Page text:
At least 49.2 tons of avocados were destroyed at the border. The issue was interference by forwarding agents, we are led to believe. If the fruits had an average weight of 200g, that’s nearly 250,000 pieces destroyed. Well, they were supposedly destroyed, dumped in a no-man’s-land between Zimbabwe and South Africa. But they were more probably picked up and sold on the side of the road in South Africa
The Tanzanian plant health protection officer was at a loss. In all his career, he had never seen this happen, except for a single incident he could recall in Germany.
We at a Tanzanian agricultural company have had phone calls on Friday evenings from industry insiders acting as “friends”, saying things like: “The government is going to shut you down.” Not friendly, not supportive – even if press releases say otherwise. I get it. Perhaps they can fatten their margins. But at whose expense? That’s right, at the expense of you, the avocado eater. The industry wants to protect itself, rather than believing in the best interest of the consumer. Seems like a violation of the Competition Act to me.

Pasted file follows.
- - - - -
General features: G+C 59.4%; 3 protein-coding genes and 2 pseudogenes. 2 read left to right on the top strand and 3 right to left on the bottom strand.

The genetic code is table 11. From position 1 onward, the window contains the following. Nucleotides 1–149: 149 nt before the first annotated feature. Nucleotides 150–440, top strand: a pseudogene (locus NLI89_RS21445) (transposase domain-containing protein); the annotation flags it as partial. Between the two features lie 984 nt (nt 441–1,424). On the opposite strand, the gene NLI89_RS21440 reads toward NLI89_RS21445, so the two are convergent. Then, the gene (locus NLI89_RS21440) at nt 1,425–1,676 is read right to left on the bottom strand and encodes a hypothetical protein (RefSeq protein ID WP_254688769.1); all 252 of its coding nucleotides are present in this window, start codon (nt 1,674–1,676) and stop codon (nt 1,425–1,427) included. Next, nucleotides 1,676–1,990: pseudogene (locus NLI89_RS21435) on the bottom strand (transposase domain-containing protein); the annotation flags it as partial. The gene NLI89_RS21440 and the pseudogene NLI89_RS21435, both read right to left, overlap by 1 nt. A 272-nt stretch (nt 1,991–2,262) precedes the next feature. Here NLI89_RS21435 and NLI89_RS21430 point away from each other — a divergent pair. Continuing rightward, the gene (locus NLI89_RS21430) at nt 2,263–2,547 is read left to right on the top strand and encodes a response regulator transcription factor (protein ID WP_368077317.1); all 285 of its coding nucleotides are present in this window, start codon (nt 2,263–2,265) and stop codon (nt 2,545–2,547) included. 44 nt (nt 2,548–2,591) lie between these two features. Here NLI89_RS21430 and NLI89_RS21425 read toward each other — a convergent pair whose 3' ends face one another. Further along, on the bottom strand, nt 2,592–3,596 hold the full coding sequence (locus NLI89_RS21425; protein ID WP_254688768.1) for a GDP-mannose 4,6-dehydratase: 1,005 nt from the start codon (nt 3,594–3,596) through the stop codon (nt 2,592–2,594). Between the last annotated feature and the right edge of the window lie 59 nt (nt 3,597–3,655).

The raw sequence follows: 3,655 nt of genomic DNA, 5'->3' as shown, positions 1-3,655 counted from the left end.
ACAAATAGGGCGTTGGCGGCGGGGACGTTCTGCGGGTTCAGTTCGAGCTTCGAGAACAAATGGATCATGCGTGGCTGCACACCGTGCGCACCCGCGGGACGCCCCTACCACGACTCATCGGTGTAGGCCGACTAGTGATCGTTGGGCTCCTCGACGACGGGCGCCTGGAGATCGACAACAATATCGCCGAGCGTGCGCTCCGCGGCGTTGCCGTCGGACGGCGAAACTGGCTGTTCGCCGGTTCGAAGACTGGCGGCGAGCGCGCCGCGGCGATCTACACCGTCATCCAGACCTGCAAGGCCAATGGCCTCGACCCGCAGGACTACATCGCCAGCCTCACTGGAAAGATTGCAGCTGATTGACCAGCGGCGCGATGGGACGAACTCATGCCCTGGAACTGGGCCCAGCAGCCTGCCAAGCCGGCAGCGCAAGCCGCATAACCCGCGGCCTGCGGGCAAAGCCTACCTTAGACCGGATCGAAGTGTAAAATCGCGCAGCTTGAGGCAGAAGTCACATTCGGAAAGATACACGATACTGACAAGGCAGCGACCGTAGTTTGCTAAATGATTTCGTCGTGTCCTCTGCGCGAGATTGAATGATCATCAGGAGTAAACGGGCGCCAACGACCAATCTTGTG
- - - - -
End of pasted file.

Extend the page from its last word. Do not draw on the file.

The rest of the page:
Who “handles” the market on behalf of the consumer? Or are they handling it for themselves? Typically, producers of the fruit locally have access to fruit in other parts of the world, and purchase agreements, if they are a business of size and scale. They would be the well-known larger members who have their own production in South Africa. A more readily supplied local market would lead to lower prices, rather than the high costs of imported fruit.
The absence of fruit supplied by South African farmers coincides with a general shortfall across the global market. Prices for those producing at that time are generally much better than when it coincides with big volumes from Peru in June and July. Again, simple economics of supply and demand dictate a higher price when demand is generally stable and supply is short.